"Two wrongs may not make a right but a thousand wrongs make a writer.”

Wednesday, February 23, 2011

Nothing Boiling On The Stove

Now I know what snow fog is. At first I thought my windows were steamed up, you know, like a kettle of water was boiling on the stove. Then I realized it was simply….very….foggy. The sky to the east was faintly colored through the gauze of white, a blushing bride, and the road was only indicated by the steep snow banks that line the side, indecipherable bumps in the morning light. Snow fog is unusual and disconcerting, like thunder in a snowstorm, or hail in a heatwave. But it’s deathly quiet, unlike either of the other two natural phenomena.

I understand why so many mysteries take place in a foggy bottom. Something sinister could be happening across the road, or in the road, or even in my own backyard, and I’d never know. In the fog, no one can hear you scream.

This all seems to connect with the chapter I'm currently editing, which begins:

Up where there was more water than land, Boyd crossed through the southern section of the Algonquin Provincial Park. The trees got taller as the road narrowed, and the sun dimmed behind the thickening cloud cover until its exact location was impossible to pinpoint in the gunmetal sky. He pulled off the road and studied the map, comparing it with the computer directions and Lucy’s scribbled notes. He had to be getting close to the camp, much further east and he would be in Quebec. He rubbed his stomach. He’d eaten the last of his beef jerky, and breakfast at the diner across the street from the Starlight Motel was long gone. He had stopped again for gas and bought a liter of water, and that was gone too. Thinking about it made him want to pee, and he climbed out and aimed an arc at the center of the road, melting a circle of snow the size of a balloon.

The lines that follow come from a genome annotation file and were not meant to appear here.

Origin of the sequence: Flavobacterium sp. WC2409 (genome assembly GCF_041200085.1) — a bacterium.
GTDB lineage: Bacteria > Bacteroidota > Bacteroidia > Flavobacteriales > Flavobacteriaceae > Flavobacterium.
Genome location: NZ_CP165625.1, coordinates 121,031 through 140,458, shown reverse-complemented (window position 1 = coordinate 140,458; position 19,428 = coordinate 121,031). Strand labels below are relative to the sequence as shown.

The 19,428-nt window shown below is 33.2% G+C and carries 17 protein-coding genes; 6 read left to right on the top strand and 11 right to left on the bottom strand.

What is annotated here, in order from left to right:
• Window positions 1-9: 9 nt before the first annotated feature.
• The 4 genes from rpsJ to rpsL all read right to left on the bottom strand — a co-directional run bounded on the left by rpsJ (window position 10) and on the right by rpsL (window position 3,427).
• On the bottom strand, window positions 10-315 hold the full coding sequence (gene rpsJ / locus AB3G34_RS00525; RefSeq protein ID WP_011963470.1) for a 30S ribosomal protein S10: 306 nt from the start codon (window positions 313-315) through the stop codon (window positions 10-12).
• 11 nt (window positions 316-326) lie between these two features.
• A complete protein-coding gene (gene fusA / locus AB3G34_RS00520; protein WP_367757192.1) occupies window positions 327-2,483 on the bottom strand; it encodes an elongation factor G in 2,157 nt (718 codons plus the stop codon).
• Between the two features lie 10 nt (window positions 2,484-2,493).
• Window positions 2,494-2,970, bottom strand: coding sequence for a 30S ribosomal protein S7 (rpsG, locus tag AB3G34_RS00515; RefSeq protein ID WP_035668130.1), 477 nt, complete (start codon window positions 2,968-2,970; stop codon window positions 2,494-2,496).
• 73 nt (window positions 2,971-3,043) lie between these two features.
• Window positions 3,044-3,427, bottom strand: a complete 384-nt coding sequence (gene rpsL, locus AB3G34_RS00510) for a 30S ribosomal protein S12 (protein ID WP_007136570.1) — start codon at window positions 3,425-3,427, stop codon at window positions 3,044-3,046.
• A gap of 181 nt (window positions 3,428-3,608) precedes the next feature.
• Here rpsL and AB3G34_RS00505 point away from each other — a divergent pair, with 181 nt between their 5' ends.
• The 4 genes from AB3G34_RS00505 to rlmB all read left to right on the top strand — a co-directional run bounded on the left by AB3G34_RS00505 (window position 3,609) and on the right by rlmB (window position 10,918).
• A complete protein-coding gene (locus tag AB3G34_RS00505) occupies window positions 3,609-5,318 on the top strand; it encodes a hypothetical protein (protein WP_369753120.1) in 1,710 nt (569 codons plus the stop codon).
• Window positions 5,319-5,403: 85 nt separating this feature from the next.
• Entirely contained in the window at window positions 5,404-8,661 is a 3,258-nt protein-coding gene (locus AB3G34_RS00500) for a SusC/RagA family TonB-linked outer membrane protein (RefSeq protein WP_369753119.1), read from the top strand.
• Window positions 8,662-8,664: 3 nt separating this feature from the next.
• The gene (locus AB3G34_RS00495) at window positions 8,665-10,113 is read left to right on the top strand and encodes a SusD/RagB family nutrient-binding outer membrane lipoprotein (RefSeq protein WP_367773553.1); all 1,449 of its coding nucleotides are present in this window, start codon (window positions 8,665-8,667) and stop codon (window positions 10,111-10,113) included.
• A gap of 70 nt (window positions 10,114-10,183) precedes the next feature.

I feel like I could be there with him, lost in the middle of nowhere in the Algonquin Provincial Park.

Sunday, February 20, 2011

A Writer's Prayer

Good morning sky, amethyst and blue, good morning.
I stumbled out of bed with another chance to succeed where I have failed.
Winter left, you see, but has returned.
Returned. The birds were joyous for a day,
or two.
But they will return.
With coffee in my grandma's cup
and a sky of purple behind the white-doomed silo,
the writer in me has returned.
Why not a good day?
A quiet day.
A writer's day.
Lord, give me a writer's day.

Friday, February 18, 2011

The Good Sex In Fiction Award

Each Year Britian's Literary Review comes out with their annual Bad Sex in Fiction award. I think that's a little snobbish, poking fun at those of us who try to spice up our novels and fail. Now Salon Magazine has come up with a counter award and announced their Good Sex Awards.

Says Salon, "Writing well about sex -- one of life's most delightful and important activities -- is difficult, so instead of sneering and sniggering at the authors who get it wrong, why not celebrate the ones who succeed?"

They whittled their list of nominations down to eight. Click the link above to see them and read the excerpt from the winner, NEXT.

And then you might have to get up and walk around, or something. I love well-written sex.

I had planned to post this for Valentine's Day but had connection issues, and some of you may already have seen this in Salon, but I thought I'd go ahead anyway, because writing about sex is the hardest thing to do, yet if done well, is the most rewarding and, more importantly, readers like it.

I have my own nomination.

The sex scene at the end of THE VOYAGE by Philip Caputo is my winner. Do you have one?

Tuesday, February 8, 2011

Blogger Question

I recently got wireless. Really. Can you believe it? But all is not well in Bloggerville. I can no longer upload photos and many profile pictures are little boxes with red X's in them instead of interesting images, and I keep getting these irritating security warnings about whether or not I only want secure web content to be delivered. Have any of you had this happen? I should not have to keep right-clicking to display pictures/page with full quality. Know what I mean?

Thinking fondly of my old dialup...

Sunday, February 6, 2011

Hazel and The Mousehole